’05 BS Geology/Earth Science
College of Sciences Alumna of the Year
It happens in every industry — arts and entertainment, food and beverage, medicine, law enforcement, academia, athletics. Name the vocation and you’ll find children, grandchildren, and even great-grandchildren following the same career path of family members who came before.
Given that reality, it’s hardly shocking that Tricia Evans chose to follow in the footsteps of her grandfather and father — that is, until you learn where those footsteps led.
“Both my grandfather and father worked as underground miners,” Evans says.
The job fascinated Evans from a young age. However, that fascination didn’t exactly, well, fascinate her elders. After all, even in an era when gender boundaries have been eliminated in a vast array of industries, underground mining still isn’t widely considered fertile ground for women's careers.
“Both my father and grandfather were concerned about me going into such a tough and dirty profession, but working underground was in my blood and I knew I wanted it,” Evans says. “It took a bit of convincing, but my mom raised her daughters to be strong, independent women who don’t back down from challenges.”
So after graduating high school, Evans left her rural hometown of Pahrump (about an hour’s drive from Las Vegas), enrolled at UNLV as a geology major, earned her degree, and plunged into her mining career. And what a successful career it has been! Today, as the head of mineral resource management for Nevada Gold Mines, Evans manages a team of about 200 employees, most of whom are men.
Despite living and working in the northeastern Nevada town of Elko, which is roughly 400 miles north of Las Vegas, Evans maintains an active connection with her alma mater. She works closely with UNLV student interns and graduate assistants at Nevada Gold Mines; has supported several campus events, including speaking with department of geoscience students during the GeoSymposium 2021 Career Panel; and has been a member of the College of Sciences’ dean’s advisory board since 2021.
Additionally, Evans has played a key role in helping to forge new partnerships between Nevada Gold Mines and UNLV, which has led to the creation of multiple scholarships.
“It is important to me that students realize the opportunities that they have coming out of university,” Evans says. “UNLV is in the backyard of one of the largest gold mining regions in the world, and I have the opportunity to educate students about that. The more I can get involved at UNLV, the more I can attract students into mining — regardless of their gender.”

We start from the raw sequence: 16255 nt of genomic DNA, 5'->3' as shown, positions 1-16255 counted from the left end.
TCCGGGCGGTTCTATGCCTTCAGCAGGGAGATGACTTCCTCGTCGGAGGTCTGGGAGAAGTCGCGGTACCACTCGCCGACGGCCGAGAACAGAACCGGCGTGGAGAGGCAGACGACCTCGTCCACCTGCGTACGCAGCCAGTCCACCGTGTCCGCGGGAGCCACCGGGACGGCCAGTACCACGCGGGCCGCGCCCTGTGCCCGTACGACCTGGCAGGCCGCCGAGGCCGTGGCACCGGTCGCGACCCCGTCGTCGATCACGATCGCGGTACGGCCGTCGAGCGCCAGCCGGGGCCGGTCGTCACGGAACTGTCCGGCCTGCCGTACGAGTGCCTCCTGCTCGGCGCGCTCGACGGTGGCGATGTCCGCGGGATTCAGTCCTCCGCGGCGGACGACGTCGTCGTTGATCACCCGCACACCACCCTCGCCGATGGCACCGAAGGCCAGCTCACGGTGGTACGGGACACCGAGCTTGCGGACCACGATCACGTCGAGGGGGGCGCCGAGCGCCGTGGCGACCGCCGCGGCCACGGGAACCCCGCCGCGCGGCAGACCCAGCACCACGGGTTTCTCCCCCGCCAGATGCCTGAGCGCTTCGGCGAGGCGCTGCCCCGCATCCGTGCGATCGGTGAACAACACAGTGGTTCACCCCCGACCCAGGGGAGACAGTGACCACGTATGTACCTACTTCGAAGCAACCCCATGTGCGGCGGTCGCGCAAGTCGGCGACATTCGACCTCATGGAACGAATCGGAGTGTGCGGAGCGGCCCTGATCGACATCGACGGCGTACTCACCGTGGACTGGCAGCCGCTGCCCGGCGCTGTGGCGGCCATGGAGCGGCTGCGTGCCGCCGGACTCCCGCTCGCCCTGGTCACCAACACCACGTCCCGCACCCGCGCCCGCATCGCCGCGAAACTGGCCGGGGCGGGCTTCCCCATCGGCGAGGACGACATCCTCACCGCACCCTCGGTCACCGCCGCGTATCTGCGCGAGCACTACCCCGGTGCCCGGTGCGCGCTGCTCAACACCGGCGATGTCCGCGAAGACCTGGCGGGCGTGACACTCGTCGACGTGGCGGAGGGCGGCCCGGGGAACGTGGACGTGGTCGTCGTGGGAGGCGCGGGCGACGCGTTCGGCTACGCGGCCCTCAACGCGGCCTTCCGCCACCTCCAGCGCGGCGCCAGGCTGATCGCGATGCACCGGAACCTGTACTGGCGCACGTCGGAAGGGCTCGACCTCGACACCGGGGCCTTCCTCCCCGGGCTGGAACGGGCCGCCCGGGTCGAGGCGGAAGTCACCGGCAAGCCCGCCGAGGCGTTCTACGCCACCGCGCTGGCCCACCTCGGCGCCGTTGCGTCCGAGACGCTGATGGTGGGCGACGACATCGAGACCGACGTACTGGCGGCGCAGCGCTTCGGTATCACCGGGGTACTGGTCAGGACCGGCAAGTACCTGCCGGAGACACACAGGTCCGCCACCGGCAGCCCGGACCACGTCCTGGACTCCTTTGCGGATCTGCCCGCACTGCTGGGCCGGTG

Beyond the fact it was the “family business,” what spurred your interest in geology and mining?
Growing up, I always loved science, and during my junior year in high school, my favorite teacher, Mrs. Rhonda Paxton, taught a semester of geology/astronomy. In that class I realized that geology is the perfect mix of all the sciences — plus, there was only a moderate amount of math and lots of hiking in the mountains. Mrs. Paxton gave me a lot of insight into what a career in geology could look like. It was a bit of a romanticized version of what a geologist does — study rocks, solve the earth’s mysteries.
I really found my footing, though, during my first internship working for Bechtel Nevada at the Nevada Test Site. It was the same place were my grandfather and father were working, which added to the excitement. I finally had the opportunity to show them I had what it took.
My very first day underground, I heard a voice echoing down the drift say, “That’s Rex’s daughter!” Maybe it was to alert everyone to be on their best behavior, or maybe it was more a curiosity of a young woman working underground. But that didn’t matter to me. I was in love with it. The smell, the energy, seeing rocks that have never been seen by a human before — I knew I was exactly where I was supposed to be.
What sort of challenges have you had to encounter/overcome as a woman working in a predominantly male-oriented industry?
The challenges were more subtle, but obvious at the start of my career. For example, I would get to the mine site and the only high-visibility shirts would be in men’s sizes. Or the smallest muck boots available were a men’s size 7 (women’s size 9).
These obstacles aside, I never got the sense that the mining industry was intentionally leaving women out; it was just that women weren’t even considered. That attitude is changing. Today, there are many strong, powerful women in mining, and I have been fortunate to work with them. What we need to really change this industry is a few more women with a Rebel spirit who will stick up for each other and pave the way.
One of UNLV’s core missions is to help students cultivate a sense of self-determination. Describe a moment when you had to rely on self-determination to successfully achieve a goal.
There wasn’t a crystal-clear path for me to become a mineral resource manager because, at the time I started my career, that role didn’t exist here. A mineral resource manager owns the orebody and is responsible for maximizing value through orebody knowledge. This responsibility required more skills than I had going into it. It didn’t happen quickly, but with a million little decisions that I had to make myself, I finally got here.
How did your experiences as a Rebel — both in an out of the classroom — help you “make it happen” in your career?
Being a Rebel means resisting convention, fighting for what you believe in. There have been many times in my career where the path I wanted to take was not laid out for me. That Rebel spirit helped me push through and convinced me to take the risks I needed to take to get to the place I wanted to be.